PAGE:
U.S. strikes early, but Argentina dominates opener
Posted: Friday June 29, 2007 2:37AM; Updated: Friday June 29, 2007 12:05PM
MARACAIBO, Venezuela -- Maracaibo is a city with two seasons: summer and the fires of hell.
Bob Bradley's boys certainly had a baptism of fire in the Copa América as they went down 4-1 to tournament favorites Argentina.
The final score might suggest otherwise, but there is nothing for the young U.S. squad to be ashamed of. They were up against a top-class team, worthy favorites, desperate to bring to an end the 14 years of hurt in which they have not landed a senior title.
Given the disparity of forces, Team USA team did what it could. It even took an early lead. Eddie Johnson looked especially lively in the first half before Javier Mascherano took his iron grip on midfield. Sent racing away behind the line, he was brought down by Gabriel Milito and picked himself up to calmly side-foot home the penalty.
The U.S. team will be left with a case of "if onlys." Perhaps if it had managed to hold its lead for longer, then nerves might have crept into the Argentine ranks, and perhaps there would be more opportunities to spring Johnson on the counter attack.
But tradition breeds a winning mentality, the desire to make things happen. Just two minutes later the Argentines evened the game at 1-1. They couldn't play their way through, but they could force home a goal, Hernán Crespo scrambling in after a Juan Román Riquelme free kick.
Then the game fell into a pattern. Argentina passing and probing, the U.S. holding it off. Argentina tried to stretch the game, sending strikers Crespo and Lionel Messi out wide to create space for Riquelme through the middle. The U.S. refused to fall into the trap. The back four stayed close together, the team was compact and Argentina was unable to create two against one situations.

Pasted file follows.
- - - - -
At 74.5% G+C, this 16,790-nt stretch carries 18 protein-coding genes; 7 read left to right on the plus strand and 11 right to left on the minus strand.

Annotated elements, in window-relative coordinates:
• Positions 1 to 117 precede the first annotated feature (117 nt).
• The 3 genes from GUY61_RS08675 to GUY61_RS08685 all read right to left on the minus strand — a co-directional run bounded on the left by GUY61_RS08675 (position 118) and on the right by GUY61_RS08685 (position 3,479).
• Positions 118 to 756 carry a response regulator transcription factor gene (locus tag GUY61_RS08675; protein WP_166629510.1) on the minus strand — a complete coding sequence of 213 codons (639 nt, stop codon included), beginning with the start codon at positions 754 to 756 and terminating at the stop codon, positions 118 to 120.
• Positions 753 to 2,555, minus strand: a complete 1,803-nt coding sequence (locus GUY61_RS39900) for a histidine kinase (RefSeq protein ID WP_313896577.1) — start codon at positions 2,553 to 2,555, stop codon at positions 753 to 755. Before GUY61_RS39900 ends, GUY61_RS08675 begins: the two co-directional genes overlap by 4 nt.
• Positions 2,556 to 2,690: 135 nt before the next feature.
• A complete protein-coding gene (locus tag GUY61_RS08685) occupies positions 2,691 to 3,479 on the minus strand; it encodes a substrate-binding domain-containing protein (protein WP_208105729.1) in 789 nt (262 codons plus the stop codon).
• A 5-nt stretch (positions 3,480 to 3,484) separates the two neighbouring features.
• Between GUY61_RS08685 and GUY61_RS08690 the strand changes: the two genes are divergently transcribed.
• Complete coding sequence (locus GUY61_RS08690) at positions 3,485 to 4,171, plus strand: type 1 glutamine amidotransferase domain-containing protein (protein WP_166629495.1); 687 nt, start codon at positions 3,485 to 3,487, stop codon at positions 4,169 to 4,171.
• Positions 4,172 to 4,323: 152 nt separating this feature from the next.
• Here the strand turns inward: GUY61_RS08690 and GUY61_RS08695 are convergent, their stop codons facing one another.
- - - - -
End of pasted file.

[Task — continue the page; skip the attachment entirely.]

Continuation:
It's a tribute to the way that the U.S. defended that it managed to hold the score to 1-1 until the 64th minute despite committing just nine fouls in the game -- one of which, of course, led to Argentina's equalizer.
It is probably true that for long periods Argentina made things hard for themselves. The balance of the midfield was not quite right. Riquelme, Juan Sebastián Verón, Messi -- everyone wanted the ball played to feet. There was a lack of dynamism, and it was proving difficult to lengthen the game.
The introduction of Pablo Aimar changed that. Skipping, gazelle-like from deep, he upped the rhythm of the game, and gaps appeared as the U.S. began to tire in the intense heat.
Crespo's second strike decided things -- and it was a goal worthy of deciding any match. After a delightful exchange of passes with Riquelme, Messi, cutting in from the left, split the defense on the diagonal for Crespo to do the rest.
From then on it was a foregone conclusion. Aimar skipped forward to head a third from Gabriel Heinze's cross, and Riquelme chipped Carlos Tévez behind the line to round it up at 4-1.
So the first round of matches are now completed. And the impressions after everyone has played once could hardly be more positive. There have been plenty of goals, lots of quality soccer and plenty of surprises -- and despite the final result, the young U.S. team can hold its head high.